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Africa’s logistics field on fast growth trajectory as funding and opportunities pile up

The African logistics sector is on an upward trajectory as startups in the sector secure growing amounts of funding as the potential for the space to power a commerce revolution on the continent becomes clearer and clearer.

Though much of the logistics sector’s growth funding-wise over the last few years has been driven by two companies, with more than 80 per cent of the space’s investment total in 2019 raised by Nigeria’s Kobo360 and Kenya’s Lori Systems, we are seeing a trickle-down effect, and startups raising at all levels.

Powered by opportunity

The development of the sector and its increased attractiveness to investors can be attributed to the size of the opportunity. The ability of e-logistics solutions to power the growth of African commerce – and e-commerce – as that undergoes a revolution of sorts is key.

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Tonye Membere-Otaji is founder of Nigerian company MVXchange, a tech-driven maritime platform that matches vessel charter requests with available Offshore Support Vessels (OSVs), helping users conveniently charter vessels while reducing man-hours, cutting costs and improving performance. He says local and international investors and entrepreneurs are more aware of opportunities in Africa’s logistics space than ever before.

Oumar Basse is chief executive officer (CEO) of Senegal’s Yobante Express, an online marketplace connecting users with local couriers that has expanded into multiple markets across the continent. He says logistics is one of the fundamental factors in the development of any trade, and also to be a determinant of the success of online business, and thus startups operating in this space are of crucial importance.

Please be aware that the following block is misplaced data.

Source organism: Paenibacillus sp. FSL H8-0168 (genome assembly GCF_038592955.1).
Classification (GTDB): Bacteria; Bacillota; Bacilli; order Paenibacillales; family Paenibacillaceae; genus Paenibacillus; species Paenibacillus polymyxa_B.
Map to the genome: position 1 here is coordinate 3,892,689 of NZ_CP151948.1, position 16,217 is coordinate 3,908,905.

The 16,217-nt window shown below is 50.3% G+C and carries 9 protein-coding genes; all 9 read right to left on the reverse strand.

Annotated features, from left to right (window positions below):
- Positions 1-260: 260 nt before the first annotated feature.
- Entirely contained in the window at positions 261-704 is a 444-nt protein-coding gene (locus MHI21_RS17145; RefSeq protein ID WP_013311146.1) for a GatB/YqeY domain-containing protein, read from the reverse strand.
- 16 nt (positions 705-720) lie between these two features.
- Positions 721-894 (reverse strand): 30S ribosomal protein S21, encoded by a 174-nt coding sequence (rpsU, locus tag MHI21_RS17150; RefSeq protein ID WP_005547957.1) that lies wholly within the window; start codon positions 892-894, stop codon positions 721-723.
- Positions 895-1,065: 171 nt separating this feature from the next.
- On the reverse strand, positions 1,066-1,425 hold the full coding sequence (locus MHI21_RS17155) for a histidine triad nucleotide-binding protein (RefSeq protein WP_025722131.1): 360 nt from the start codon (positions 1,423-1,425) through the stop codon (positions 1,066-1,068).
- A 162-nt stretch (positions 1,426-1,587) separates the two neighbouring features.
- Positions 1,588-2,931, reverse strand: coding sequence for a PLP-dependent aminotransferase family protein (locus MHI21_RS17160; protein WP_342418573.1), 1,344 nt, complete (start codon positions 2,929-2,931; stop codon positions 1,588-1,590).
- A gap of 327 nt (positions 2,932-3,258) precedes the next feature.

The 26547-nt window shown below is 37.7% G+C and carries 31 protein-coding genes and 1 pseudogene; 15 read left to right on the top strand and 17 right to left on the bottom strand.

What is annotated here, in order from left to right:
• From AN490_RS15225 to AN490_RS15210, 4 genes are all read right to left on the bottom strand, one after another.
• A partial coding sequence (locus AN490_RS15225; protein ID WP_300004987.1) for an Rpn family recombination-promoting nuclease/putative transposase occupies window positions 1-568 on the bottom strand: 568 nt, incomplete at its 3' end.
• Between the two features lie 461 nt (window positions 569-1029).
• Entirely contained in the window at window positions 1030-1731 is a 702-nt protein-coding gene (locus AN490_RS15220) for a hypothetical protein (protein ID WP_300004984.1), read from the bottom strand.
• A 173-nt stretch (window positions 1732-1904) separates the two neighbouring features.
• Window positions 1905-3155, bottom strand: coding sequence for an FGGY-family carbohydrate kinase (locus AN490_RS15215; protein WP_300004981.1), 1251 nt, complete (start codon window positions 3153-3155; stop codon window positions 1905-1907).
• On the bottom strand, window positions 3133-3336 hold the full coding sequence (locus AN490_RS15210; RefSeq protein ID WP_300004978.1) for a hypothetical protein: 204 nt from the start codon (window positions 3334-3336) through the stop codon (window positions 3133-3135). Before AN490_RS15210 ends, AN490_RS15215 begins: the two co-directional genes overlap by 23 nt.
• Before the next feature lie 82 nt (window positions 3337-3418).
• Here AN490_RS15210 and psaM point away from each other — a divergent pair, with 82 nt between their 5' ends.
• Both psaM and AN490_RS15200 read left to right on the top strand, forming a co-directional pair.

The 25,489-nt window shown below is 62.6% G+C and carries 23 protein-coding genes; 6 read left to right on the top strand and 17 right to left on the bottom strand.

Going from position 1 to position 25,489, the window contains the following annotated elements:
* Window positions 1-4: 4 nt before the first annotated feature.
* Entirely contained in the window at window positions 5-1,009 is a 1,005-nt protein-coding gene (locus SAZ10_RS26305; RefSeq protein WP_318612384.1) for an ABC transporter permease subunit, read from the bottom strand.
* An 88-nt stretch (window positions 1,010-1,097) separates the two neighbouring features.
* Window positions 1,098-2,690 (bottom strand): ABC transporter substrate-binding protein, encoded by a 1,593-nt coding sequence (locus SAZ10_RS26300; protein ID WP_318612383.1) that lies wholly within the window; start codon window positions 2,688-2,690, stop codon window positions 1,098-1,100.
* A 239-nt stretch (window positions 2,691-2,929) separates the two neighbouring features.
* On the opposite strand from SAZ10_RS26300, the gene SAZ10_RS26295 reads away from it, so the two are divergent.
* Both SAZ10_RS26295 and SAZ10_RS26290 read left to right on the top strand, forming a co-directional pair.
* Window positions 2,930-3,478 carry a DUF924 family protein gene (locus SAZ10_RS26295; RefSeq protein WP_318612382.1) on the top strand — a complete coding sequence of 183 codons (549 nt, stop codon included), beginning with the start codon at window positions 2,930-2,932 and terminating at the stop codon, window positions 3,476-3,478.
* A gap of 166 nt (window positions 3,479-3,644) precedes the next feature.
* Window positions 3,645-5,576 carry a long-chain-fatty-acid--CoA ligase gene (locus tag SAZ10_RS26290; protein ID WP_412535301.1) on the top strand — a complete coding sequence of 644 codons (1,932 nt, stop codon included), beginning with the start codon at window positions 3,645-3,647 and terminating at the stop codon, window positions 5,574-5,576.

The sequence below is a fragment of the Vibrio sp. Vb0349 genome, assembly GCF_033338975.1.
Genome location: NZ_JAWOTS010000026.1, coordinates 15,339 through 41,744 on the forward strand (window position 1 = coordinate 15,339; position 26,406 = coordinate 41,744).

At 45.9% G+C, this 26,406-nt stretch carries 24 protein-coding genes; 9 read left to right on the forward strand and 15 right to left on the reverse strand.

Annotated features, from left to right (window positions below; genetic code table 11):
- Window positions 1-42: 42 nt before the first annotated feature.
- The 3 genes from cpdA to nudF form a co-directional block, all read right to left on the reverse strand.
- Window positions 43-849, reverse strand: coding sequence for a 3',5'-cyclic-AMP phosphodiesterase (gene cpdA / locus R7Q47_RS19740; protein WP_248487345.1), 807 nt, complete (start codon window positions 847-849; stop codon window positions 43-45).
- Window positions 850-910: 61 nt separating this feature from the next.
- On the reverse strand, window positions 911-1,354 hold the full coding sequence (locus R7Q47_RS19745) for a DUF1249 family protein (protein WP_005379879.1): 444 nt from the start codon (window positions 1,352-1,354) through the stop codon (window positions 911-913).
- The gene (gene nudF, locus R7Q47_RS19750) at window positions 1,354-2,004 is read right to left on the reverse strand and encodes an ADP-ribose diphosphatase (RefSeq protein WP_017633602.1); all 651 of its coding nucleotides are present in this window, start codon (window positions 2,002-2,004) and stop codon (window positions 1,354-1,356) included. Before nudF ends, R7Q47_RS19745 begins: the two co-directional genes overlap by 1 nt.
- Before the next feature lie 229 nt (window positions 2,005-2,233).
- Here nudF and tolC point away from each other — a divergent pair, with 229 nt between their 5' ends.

Africa’s commerce revolution

Fuelling the growth of commerce on the continent is at the heart of the logistics opportunity, says Jean-Claude Homawoo, co-founder of Lori Systems, a tech-driven logistics services that, as mentioned previously, is a big fundraiser.

E-hailing solutions have many of the answers here, hence the sector’s swift growth. Lori, for example, effectively coordinates transactions between shippers and transporters using data to reduce waste and lower costs.

This all comes together to create a virtuous cycle, says Kennedy Nyabwala, CEO of Kenya’s Bwala, a last mile logistics marketplace that has itself secured funding.

Free trade is coming

Logistics companies are also well-positioned for the future, with the African Continental Free Trade Agreement (AfCFTA) signed last year with the goal of creating a continental free trade area to accelerate intra-African trade. Logistics companies are set to benefit.

A funded future

All of this suggests logistics startups on the continent can expect a bright future. With 16 logistics companies already having receiving around US$40 million in total investment in 2020 so far, according to Disrupt Africa figures, the sector is on course to equal or better last year’s record.